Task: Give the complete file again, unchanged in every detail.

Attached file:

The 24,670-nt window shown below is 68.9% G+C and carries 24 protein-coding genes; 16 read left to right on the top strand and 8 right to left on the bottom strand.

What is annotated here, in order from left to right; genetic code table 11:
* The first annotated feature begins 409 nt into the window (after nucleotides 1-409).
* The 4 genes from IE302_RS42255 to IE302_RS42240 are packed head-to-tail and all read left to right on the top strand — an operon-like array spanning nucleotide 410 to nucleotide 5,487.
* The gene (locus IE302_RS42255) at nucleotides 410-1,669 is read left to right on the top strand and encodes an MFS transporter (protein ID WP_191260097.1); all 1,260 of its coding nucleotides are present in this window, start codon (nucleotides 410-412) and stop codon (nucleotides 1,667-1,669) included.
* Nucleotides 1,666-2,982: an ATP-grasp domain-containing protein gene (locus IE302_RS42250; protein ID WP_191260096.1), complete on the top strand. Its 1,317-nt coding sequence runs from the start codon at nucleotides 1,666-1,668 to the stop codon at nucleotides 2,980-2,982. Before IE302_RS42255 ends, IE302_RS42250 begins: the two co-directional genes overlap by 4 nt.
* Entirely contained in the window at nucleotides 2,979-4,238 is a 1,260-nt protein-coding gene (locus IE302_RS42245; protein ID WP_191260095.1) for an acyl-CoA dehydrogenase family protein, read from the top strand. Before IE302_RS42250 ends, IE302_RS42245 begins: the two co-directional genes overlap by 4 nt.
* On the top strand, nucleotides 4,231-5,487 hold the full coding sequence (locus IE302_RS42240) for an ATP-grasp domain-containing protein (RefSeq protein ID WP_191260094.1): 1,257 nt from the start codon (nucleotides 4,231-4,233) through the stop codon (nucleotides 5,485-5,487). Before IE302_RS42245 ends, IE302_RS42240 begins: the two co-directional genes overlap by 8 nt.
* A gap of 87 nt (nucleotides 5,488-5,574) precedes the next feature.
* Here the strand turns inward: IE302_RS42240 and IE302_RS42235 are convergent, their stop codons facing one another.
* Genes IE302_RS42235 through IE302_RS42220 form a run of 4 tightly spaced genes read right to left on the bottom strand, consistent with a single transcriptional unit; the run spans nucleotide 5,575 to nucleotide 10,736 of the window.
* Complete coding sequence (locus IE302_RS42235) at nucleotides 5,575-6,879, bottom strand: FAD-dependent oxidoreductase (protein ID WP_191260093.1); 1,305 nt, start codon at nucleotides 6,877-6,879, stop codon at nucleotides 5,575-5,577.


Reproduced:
The 24,670-nt window shown below is 68.9% G+C and carries 24 protein-coding genes; 16 read left to right on the top strand and 8 right to left on the bottom strand.

What is annotated here, in order from left to right; genetic code table 11:
* The first annotated feature begins 409 nt into the window (after nucleotides 1-409).
* The 4 genes from IE302_RS42255 to IE302_RS42240 are packed head-to-tail and all read left to right on the top strand — an operon-like array spanning nucleotide 410 to nucleotide 5,487.
* The gene (locus IE302_RS42255) at nucleotides 410-1,669 is read left to right on the top strand and encodes an MFS transporter (protein ID WP_191260097.1); all 1,260 of its coding nucleotides are present in this window, start codon (nucleotides 410-412) and stop codon (nucleotides 1,667-1,669) included.
* Nucleotides 1,666-2,982: an ATP-grasp domain-containing protein gene (locus IE302_RS42250; protein ID WP_191260096.1), complete on the top strand. Its 1,317-nt coding sequence runs from the start codon at nucleotides 1,666-1,668 to the stop codon at nucleotides 2,980-2,982. Before IE302_RS42255 ends, IE302_RS42250 begins: the two co-directional genes overlap by 4 nt.
* Entirely contained in the window at nucleotides 2,979-4,238 is a 1,260-nt protein-coding gene (locus IE302_RS42245; protein ID WP_191260095.1) for an acyl-CoA dehydrogenase family protein, read from the top strand. Before IE302_RS42250 ends, IE302_RS42245 begins: the two co-directional genes overlap by 4 nt.
* On the top strand, nucleotides 4,231-5,487 hold the full coding sequence (locus IE302_RS42240) for an ATP-grasp domain-containing protein (RefSeq protein ID WP_191260094.1): 1,257 nt from the start codon (nucleotides 4,231-4,233) through the stop codon (nucleotides 5,485-5,487). Before IE302_RS42245 ends, IE302_RS42240 begins: the two co-directional genes overlap by 8 nt.
* A gap of 87 nt (nucleotides 5,488-5,574) precedes the next feature.
* Here the strand turns inward: IE302_RS42240 and IE302_RS42235 are convergent, their stop codons facing one another.
* Genes IE302_RS42235 through IE302_RS42220 form a run of 4 tightly spaced genes read right to left on the bottom strand, consistent with a single transcriptional unit; the run spans nucleotide 5,575 to nucleotide 10,736 of the window.
* Complete coding sequence (locus IE302_RS42235) at nucleotides 5,575-6,879, bottom strand: FAD-dependent oxidoreductase (protein ID WP_191260093.1); 1,305 nt, start codon at nucleotides 6,877-6,879, stop codon at nucleotides 5,575-5,577.